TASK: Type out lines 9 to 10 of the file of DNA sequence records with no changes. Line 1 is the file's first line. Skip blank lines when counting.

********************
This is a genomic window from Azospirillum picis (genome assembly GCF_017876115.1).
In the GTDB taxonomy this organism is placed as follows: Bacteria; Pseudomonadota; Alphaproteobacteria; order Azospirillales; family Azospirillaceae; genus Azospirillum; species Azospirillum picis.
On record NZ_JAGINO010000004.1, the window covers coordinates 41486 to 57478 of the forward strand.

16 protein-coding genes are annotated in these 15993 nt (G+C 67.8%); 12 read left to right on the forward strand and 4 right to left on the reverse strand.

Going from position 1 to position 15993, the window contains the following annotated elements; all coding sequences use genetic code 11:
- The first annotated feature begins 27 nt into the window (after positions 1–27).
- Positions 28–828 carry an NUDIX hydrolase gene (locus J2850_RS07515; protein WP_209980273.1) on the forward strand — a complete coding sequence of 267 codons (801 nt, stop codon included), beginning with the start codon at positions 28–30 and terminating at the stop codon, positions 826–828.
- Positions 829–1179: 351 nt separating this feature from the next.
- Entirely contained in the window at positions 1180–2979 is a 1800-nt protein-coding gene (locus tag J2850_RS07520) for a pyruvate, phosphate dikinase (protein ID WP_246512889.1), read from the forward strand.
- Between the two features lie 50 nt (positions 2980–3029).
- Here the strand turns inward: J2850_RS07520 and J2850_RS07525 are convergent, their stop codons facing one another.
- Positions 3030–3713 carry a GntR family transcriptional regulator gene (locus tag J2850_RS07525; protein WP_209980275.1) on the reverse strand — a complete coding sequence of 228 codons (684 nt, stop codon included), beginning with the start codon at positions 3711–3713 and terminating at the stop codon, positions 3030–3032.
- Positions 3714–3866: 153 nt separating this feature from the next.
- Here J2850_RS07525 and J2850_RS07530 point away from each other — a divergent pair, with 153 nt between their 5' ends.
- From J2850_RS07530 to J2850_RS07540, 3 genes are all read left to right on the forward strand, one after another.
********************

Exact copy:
- Entirely contained in the window at positions 1180–2979 is a 1800-nt protein-coding gene (locus tag J2850_RS07520) for a pyruvate, phosphate dikinase (protein ID WP_246512889.1), read from the forward strand.
- Between the two features lie 50 nt (positions 2980–3029).